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Education

EdSurge Podcast

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Education
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A weekly podcast about the future of learning and the intersection of technology and education. Join host Jeff Young and other EdSurge reporters as they sit down with educators, tech innovators and scholars for frank and in-depth conversations.

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A weekly podcast about the future of learning and the intersection of technology and education. Join host Jeff Young and other EdSurge reporters as they sit down with educators, tech innovators and scholars for frank and in-depth conversations.

iTunes Ratings

36 Ratings
Average Ratings
32
1
1
0
2

Keeping Up

By O's MiMi - Jan 16 2019
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Love listening to this podcast while working around the house!

Timely edtech topics

By mr6424 - Sep 13 2017
Read more
Informative talks on educational technologies, and the people who use them.

iTunes Ratings

36 Ratings
Average Ratings
32
1
1
0
2

Keeping Up

By O's MiMi - Jan 16 2019
Read more
Love listening to this podcast while working around the house!

Timely edtech topics

By mr6424 - Sep 13 2017
Read more
Informative talks on educational technologies, and the people who use them.
Cover image of EdSurge Podcast

EdSurge Podcast

Latest release on Feb 25, 2020

The Best Episodes Ranked Using User Listens

Updated by OwlTail 1 day ago

Rank #1: Is Google EDU Going to Stick Around for the Long Haul?

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We’ve got a gem of a interview for you this week. To hear what’s been going on at Google, one of edtech’s big kahunas, we sat down with Google Education evangelist Jaime Casap, and Jonathan Rochelle, Google Education Product Manager and a co-founder of Google Drive. Yeah, that’s no small feat. You’ll hear their thoughts on the origin of Google’s Education products, equity, and whether Google will eventually pull out of the education game at some point. Plus, our weekly roundup of the edtech news!

Jul 11 2015

16mins

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Rank #2: Is the Edtech Bubble Bursting?

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Several edtech companies have shut their doors, while certain cities are producing new incubators. Sense an oxymoron? EdSurge CEO Betsy Corcoran co-hosts the podcast this week with Mary Jo Madda to chat fundraising, the newest Chromebook, and whether or not the edtech bubble is bursting--or if there's really an edtech bubble at all.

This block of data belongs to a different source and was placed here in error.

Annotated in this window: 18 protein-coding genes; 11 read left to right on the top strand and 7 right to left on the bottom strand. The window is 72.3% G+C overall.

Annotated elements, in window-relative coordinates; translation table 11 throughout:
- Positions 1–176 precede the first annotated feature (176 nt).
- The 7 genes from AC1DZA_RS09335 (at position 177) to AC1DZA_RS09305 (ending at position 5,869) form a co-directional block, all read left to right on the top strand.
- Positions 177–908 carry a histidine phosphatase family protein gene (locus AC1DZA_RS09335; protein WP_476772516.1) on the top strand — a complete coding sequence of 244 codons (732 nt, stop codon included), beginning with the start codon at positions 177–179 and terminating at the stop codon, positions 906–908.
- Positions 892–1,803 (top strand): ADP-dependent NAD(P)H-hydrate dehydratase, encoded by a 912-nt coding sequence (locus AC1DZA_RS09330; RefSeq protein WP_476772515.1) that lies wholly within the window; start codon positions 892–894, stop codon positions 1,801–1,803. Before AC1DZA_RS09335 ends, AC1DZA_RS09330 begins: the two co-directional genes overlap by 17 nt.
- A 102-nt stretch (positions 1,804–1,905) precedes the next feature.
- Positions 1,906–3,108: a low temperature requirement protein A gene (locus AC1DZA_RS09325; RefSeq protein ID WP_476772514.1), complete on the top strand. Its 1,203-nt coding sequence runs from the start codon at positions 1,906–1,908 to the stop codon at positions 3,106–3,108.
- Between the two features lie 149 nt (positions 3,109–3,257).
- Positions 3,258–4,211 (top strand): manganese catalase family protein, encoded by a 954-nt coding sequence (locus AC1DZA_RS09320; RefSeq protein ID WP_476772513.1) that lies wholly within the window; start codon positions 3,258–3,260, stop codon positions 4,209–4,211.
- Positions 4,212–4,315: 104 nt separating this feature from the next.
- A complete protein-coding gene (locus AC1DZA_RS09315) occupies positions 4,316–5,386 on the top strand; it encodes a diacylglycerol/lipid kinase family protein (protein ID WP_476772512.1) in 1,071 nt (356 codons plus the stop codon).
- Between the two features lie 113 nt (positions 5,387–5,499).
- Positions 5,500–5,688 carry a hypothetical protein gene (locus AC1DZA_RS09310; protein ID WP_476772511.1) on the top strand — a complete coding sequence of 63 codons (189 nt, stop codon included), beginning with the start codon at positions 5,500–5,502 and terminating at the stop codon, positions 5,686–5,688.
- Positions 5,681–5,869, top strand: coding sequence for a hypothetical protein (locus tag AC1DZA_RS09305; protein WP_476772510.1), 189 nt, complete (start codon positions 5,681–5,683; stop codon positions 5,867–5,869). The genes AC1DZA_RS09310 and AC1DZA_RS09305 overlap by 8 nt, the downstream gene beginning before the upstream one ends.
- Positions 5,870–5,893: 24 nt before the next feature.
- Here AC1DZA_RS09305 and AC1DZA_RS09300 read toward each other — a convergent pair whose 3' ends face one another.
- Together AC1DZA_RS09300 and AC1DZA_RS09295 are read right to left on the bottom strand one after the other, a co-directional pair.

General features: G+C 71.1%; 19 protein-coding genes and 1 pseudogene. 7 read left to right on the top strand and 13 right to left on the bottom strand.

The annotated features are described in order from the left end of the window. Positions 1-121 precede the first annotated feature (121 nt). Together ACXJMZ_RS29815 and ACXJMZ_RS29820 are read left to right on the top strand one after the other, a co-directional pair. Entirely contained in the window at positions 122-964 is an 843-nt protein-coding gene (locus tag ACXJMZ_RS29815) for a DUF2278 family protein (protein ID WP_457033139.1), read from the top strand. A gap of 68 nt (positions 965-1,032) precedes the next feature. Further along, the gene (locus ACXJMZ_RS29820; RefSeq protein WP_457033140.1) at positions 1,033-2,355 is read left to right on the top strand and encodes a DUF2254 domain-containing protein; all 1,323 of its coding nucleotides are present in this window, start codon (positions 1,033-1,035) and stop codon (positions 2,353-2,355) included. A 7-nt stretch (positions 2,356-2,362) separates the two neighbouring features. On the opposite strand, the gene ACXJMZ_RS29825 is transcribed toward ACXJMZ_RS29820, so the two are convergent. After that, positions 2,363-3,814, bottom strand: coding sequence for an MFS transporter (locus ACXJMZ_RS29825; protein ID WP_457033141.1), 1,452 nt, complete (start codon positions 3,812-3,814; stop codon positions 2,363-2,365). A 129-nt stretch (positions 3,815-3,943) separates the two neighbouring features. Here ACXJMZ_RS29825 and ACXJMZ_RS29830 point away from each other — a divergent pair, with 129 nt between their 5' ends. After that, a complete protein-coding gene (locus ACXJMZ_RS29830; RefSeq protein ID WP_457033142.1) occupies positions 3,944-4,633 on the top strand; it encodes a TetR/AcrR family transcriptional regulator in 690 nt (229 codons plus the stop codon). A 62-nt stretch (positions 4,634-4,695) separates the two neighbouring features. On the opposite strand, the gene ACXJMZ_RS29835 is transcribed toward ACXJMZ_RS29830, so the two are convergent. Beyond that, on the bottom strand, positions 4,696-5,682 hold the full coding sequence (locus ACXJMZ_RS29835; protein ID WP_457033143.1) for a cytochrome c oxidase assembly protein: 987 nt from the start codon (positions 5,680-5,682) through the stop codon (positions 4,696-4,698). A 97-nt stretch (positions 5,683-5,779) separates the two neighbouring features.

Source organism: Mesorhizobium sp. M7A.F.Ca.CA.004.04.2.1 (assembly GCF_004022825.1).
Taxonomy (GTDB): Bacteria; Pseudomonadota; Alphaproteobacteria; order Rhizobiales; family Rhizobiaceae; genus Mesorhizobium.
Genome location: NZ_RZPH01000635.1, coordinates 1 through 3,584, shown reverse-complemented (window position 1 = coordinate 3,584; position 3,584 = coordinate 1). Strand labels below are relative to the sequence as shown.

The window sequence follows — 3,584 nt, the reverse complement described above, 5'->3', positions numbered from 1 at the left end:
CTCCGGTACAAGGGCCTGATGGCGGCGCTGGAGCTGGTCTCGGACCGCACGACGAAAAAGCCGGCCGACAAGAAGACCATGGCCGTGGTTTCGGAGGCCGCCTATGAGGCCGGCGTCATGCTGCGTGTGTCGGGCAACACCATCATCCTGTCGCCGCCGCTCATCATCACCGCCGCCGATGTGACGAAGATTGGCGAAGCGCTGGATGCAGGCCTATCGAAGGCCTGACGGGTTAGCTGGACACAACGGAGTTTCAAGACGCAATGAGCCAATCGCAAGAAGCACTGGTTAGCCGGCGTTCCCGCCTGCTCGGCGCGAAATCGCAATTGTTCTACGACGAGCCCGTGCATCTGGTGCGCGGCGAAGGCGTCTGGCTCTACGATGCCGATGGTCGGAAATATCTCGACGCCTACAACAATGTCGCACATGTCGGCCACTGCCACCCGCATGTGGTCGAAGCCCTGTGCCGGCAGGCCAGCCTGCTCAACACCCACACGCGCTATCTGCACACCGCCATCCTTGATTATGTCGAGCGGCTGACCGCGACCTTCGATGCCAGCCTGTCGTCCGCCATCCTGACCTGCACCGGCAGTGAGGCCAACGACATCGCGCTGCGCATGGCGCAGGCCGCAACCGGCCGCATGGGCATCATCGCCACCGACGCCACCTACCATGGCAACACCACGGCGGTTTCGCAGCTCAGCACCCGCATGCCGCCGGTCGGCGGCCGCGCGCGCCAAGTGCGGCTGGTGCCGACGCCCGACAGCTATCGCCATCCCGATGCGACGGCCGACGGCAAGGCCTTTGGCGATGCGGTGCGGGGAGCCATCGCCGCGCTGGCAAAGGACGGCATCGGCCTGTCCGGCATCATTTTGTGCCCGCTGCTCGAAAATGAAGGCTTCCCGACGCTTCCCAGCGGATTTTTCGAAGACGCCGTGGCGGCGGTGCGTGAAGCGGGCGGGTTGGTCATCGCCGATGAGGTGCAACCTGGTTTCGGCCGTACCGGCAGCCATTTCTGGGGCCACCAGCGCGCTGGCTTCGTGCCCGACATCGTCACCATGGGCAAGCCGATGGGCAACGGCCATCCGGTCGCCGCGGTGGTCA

Apr 04 2015

10mins

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Rank #3: Does Tech Support Personalized Learning—or Distract Us From What’s Really Important?

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“Personalized learning” is a term that is no stranger to interpretation—even to the point that writers have started to argue about whether it’s worth defining or not (just check out here and here.) But no matter how a school or district defines it, is it worth including technology in that definition—or does edtech merely distract educators from understanding and delivering on what students really need?

In early March, three education research experts—Eileen Rudden of Boston’s LearnLaunch, Chris Liang-Vergara of Chicago’s LEAP Innovations, and Muhammed Chaudhry of the Bay Area’s Silicon Valley Education Foundation—joined EdSurge on a panel to discuss the very answer to this muddy and oftentimes challenging question. Check it out on this edition of the EdSurge podcast!

May 09 2017

1hr 3mins

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Rank #4: Why Social-Emotional Learning Is Suddenly in the Spotlight

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In the last few years, terms like “whole child” and “social-emotional learning” have become buzzwords. But behind the buzzwords are programs, often led and managed by schools, that take into account all the different things a child needs to be able to learn and grow, even if those things reach outside the traditional roles of a school. EdSurge sat down with Christina Cipriano, the director of research at the Yale Center for Emotional Intelligence and a research scientist at the Child Study Center at the Yale School of Medicine.

May 07 2019

22mins

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Rank #5: Many Frustrated Teachers Say It’s Not Burnout—It’s Demoralization

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A few years ago, after more two decades in the classroom, Chrissy Romano-Arribito began to experience something that may sound familiar to a lot of teachers: burnout. Or not burnout, exactly, but demoralization. Experts like Bowdoin College education chair Doris Santoro, author of the book “Demoralized,” note that as systemic pressure, such as top-down initiatives or punitive evaluation systems, crowd out teacher autonomy, they feel they can no longer tap into what “makes their work morally good.”

Nov 19 2019

17mins

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Rank #6: The Evolving World of Microcredentials